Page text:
Oxygen and Nitrogen by Inert Gas Fusion
With our ON736 elemental analyzer, you can transform your Oxygen and Nitrogen determination in inorganic materials, ferrous and nonferrous alloys, and refractory materials. It has an intuitive touchscreen Cornerstone® software, a high-performance detector architecture, and a variety of optional, customizable features to provide the best solution for your lab.
Inorganic materials, ferrous and nonferrous alloys, copper, aluminium, and refractory materials are all good candidates for the 736 series.
The ON736 Oxygen/Nitrogen system was created to measure the oxygen and nitrogen content of steel and other inorganic materials at the same time. The instrument is equipped with bespoke software that is optimised for touch operation.
To liberate analyte gases, a pre-weighed sample is placed in a graphite crucible that is heated in an impulse furnace. CO and CO2 are formed when oxygen in the sample reacts with the graphite crucible. The freed gases are swept out of the furnace and through a Mass Flow Controller by an inert gas carrier, usually helium. The gas is then passed through a heated reagent, where the CO is converted to CO2 and the H2 is converted to H2O. A non-dispersive infrared (NDIR) cell is used to detect oxygen as CO2. After that, CO2 and H2O are cleansed.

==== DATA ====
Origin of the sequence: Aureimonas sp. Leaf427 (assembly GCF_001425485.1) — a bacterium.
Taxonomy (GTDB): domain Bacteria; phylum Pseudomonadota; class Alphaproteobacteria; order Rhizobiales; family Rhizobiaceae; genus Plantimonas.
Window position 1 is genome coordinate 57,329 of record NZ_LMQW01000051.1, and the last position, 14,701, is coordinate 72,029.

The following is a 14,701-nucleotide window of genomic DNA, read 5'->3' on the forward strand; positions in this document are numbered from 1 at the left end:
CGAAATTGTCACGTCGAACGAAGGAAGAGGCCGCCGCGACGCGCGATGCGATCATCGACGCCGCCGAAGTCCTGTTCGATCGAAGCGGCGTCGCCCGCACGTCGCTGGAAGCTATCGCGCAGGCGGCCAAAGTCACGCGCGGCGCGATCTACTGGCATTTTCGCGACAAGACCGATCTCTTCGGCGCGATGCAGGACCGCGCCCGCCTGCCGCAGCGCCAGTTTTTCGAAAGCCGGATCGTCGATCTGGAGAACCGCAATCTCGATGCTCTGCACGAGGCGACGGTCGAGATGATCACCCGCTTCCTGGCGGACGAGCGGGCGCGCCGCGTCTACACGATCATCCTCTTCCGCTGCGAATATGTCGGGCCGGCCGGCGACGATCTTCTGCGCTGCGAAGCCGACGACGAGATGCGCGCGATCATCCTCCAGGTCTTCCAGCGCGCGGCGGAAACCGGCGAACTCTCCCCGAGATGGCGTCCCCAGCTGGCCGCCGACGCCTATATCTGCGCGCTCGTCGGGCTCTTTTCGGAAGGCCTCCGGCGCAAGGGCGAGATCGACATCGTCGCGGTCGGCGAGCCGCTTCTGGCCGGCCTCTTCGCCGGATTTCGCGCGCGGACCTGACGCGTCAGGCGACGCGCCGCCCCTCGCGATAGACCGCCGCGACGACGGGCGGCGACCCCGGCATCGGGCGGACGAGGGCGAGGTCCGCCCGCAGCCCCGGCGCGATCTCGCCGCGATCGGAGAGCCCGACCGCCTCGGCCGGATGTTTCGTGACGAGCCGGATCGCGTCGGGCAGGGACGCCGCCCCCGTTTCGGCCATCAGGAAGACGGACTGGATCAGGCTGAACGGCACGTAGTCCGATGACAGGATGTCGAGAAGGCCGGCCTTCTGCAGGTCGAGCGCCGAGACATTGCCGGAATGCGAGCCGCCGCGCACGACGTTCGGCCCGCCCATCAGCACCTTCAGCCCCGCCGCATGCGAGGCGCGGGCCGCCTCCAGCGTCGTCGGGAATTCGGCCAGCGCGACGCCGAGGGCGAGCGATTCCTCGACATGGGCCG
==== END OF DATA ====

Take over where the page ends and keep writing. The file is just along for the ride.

The carrier gas stream is then cleaned of CO2 and H2O. The leftover nitrogen is detected using a Thermal Conductivity (TC) detector.
Both NDIR and TC detectors are used in the detection system. The premise behind NDIR cells is that analyte gas molecules absorb infrared (IR) light at specific wavelengths across the IR spectrum. As the gases flow through the IR absorption cells, incident IR radiation at these wavelengths is absorbed. The differential in thermal conductivity between the carrier and analyte gases is used in TC detection. A bridge circuit heats resistive TC filaments that are positioned in a flowing stream of carrier gas.
The rate at which heat transfers from the filaments changes when analyte gas is injected into the carrier stream, causing a detectable deflection in the bridge circuit.
An unknown sample’s concentration is determined by comparing it to calibration standards. Prior to each study, reference measurements of pure carrier gas are taken to reduce interferences from instrument drift.